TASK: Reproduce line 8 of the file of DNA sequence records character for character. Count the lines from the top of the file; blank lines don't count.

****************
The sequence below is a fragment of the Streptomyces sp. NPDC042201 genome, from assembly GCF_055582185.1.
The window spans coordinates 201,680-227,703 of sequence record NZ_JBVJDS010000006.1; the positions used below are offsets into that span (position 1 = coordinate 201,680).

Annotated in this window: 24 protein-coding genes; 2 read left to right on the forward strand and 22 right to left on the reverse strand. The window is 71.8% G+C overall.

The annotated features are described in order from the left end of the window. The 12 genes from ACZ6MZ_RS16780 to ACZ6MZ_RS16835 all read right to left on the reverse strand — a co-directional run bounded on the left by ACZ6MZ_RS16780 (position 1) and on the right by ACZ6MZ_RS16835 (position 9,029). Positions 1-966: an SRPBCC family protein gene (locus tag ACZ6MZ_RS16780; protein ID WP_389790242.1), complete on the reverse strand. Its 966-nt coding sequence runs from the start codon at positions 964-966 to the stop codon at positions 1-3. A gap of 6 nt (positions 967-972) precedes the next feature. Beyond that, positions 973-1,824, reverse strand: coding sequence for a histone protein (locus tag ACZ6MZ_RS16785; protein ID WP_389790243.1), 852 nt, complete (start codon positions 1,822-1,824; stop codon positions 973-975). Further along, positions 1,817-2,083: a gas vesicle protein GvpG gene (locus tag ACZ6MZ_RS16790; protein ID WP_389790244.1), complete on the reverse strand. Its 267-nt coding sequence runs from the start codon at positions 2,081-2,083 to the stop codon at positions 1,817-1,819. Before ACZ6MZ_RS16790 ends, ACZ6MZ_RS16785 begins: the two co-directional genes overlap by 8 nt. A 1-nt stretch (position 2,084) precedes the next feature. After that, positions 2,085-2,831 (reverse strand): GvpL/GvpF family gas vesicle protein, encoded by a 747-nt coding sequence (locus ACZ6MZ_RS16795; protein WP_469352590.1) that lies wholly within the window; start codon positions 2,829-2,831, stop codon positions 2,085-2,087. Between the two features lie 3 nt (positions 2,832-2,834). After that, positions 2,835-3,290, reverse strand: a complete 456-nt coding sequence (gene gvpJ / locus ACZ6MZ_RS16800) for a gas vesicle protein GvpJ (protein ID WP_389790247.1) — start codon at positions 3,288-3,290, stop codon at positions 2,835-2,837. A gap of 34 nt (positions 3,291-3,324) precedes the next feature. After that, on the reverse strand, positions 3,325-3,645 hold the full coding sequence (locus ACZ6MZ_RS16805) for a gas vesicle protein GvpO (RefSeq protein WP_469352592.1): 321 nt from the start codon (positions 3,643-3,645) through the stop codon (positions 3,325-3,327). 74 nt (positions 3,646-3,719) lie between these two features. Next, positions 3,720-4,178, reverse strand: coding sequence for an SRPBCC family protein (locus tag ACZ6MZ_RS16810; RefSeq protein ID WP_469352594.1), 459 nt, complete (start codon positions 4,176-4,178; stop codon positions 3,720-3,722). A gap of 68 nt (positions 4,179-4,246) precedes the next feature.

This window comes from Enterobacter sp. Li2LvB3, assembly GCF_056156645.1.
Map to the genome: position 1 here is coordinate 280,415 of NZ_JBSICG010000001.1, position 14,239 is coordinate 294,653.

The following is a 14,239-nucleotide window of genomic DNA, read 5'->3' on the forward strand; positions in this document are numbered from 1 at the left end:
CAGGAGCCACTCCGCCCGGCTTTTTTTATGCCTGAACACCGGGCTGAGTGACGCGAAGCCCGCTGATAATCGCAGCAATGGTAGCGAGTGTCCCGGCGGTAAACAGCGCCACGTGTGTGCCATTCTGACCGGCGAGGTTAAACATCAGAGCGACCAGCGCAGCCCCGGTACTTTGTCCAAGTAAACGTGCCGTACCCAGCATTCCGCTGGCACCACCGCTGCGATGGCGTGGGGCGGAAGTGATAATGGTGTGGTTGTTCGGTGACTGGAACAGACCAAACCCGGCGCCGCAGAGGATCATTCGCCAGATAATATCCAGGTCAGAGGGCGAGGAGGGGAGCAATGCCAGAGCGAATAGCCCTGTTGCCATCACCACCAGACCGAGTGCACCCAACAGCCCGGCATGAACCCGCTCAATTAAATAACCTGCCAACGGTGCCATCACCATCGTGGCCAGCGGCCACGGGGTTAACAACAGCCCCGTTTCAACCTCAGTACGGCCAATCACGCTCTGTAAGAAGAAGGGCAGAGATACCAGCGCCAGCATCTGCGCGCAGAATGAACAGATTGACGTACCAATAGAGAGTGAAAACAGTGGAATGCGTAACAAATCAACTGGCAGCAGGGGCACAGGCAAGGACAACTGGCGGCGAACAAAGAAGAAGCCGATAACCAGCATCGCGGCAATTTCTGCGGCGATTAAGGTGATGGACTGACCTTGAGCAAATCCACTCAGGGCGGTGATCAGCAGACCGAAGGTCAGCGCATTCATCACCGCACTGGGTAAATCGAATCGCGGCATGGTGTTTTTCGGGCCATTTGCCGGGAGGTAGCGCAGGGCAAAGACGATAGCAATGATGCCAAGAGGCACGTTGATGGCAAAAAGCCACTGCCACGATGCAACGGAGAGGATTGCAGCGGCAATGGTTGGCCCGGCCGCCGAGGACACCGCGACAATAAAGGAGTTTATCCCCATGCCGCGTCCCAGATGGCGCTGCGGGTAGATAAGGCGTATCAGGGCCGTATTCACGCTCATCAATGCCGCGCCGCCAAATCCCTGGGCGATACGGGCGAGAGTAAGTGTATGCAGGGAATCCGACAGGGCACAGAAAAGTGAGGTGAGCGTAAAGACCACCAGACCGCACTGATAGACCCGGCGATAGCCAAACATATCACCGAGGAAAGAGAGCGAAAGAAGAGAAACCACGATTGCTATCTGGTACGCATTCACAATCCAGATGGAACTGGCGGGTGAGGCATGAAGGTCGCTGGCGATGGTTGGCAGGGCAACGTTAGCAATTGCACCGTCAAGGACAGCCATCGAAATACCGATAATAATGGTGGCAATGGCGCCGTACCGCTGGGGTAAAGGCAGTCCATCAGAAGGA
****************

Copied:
CAGGAGCCACTCCGCCCGGCTTTTTTTATGCCTGAACACCGGGCTGAGTGACGCGAAGCCCGCTGATAATCGCAGCAATGGTAGCGAGTGTCCCGGCGGTAAACAGCGCCACGTGTGTGCCATTCTGACCGGCGAGGTTAAACATCAGAGCGACCAGCGCAGCCCCGGTACTTTGTCCAAGTAAACGTGCCGTACCCAGCATTCCGCTGGCACCACCGCTGCGATGGCGTGGGGCGGAAGTGATAATGGTGTGGTTGTTCGGTGACTGGAACAGACCAAACCCGGCGCCGCAGAGGATCATTCGCCAGATAATATCCAGGTCAGAGGGCGAGGAGGGGAGCAATGCCAGAGCGAATAGCCCTGTTGCCATCACCACCAGACCGAGTGCACCCAACAGCCCGGCATGAACCCGCTCAATTAAATAACCTGCCAACGGTGCCATCACCATCGTGGCCAGCGGCCACGGGGTTAACAACAGCCCCGTTTCAACCTCAGTACGGCCAATCACGCTCTGTAAGAAGAAGGGCAGAGATACCAGCGCCAGCATCTGCGCGCAGAATGAACAGATTGACGTACCAATAGAGAGTGAAAACAGTGGAATGCGTAACAAATCAACTGGCAGCAGGGGCACAGGCAAGGACAACTGGCGGCGAACAAAGAAGAAGCCGATAACCAGCATCGCGGCAATTTCTGCGGCGATTAAGGTGATGGACTGACCTTGAGCAAATCCACTCAGGGCGGTGATCAGCAGACCGAAGGTCAGCGCATTCATCACCGCACTGGGTAAATCGAATCGCGGCATGGTGTTTTTCGGGCCATTTGCCGGGAGGTAGCGCAGGGCAAAGACGATAGCAATGATGCCAAGAGGCACGTTGATGGCAAAAAGCCACTGCCACGATGCAACGGAGAGGATTGCAGCGGCAATGGTTGGCCCGGCCGCCGAGGACACCGCGACAATAAAGGAGTTTATCCCCATGCCGCGTCCCAGATGGCGCTGCGGGTAGATAAGGCGTATCAGGGCCGTATTCACGCTCATCAATGCCGCGCCGCCAAATCCCTGGGCGATACGGGCGAGAGTAAGTGTATGCAGGGAATCCGACAGGGCACAGAAAAGTGAGGTGAGCGTAAAGACCACCAGACCGCACTGATAGACCCGGCGATAGCCAAACATATCACCGAGGAAAGAGAGCGAAAGAAGAGAAACCACGATTGCTATCTGGTACGCATTCACAATCCAGATGGAACTGGCGGGTGAGGCATGAAGGTCGCTGGCGATGGTTGGCAGGGCAACGTTAGCAATTGCACCGTCAAGGACAGCCATCGAAATACCGATAATAATGGTGGCAATGGCGCCGTACCGCTGGGGTAAAGGCAGTCCATCAGAAGGA